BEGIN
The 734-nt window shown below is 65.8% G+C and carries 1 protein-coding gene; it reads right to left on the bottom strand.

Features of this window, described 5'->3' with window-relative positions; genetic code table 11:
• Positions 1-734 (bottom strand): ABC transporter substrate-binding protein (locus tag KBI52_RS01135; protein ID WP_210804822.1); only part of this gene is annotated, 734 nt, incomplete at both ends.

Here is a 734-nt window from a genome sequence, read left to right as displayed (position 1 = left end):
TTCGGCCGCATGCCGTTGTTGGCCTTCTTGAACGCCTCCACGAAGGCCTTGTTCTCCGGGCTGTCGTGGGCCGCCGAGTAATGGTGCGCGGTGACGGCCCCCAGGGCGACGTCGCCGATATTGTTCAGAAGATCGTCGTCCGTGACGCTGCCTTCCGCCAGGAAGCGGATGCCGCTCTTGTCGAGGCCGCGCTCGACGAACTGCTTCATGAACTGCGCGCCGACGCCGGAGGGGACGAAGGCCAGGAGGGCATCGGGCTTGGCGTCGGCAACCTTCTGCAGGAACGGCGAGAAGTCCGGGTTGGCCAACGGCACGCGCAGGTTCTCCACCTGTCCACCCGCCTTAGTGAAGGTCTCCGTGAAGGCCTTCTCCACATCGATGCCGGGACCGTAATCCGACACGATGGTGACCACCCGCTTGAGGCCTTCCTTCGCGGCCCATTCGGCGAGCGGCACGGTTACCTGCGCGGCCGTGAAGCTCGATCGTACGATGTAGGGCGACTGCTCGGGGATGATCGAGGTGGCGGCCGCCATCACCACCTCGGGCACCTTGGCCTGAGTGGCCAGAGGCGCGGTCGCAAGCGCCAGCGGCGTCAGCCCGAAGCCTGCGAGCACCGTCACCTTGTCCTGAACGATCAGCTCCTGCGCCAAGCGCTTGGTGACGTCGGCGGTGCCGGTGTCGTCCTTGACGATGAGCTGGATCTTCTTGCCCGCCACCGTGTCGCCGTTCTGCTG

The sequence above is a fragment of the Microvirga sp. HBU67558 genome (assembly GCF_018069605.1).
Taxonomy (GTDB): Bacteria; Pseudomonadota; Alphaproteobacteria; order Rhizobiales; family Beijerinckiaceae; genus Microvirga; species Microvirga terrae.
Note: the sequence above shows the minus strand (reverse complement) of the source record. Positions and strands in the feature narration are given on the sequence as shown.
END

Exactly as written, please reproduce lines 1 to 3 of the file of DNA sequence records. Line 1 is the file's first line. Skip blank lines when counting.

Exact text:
The 734-nt window shown below is 65.8% G+C and carries 1 protein-coding gene; it reads right to left on the bottom strand.

Features of this window, described 5'->3' with window-relative positions; genetic code table 11:
• Positions 1-734 (bottom strand): ABC transporter substrate-binding protein (locus tag KBI52_RS01135; protein ID WP_210804822.1); only part of this gene is annotated, 734 nt, incomplete at both ends.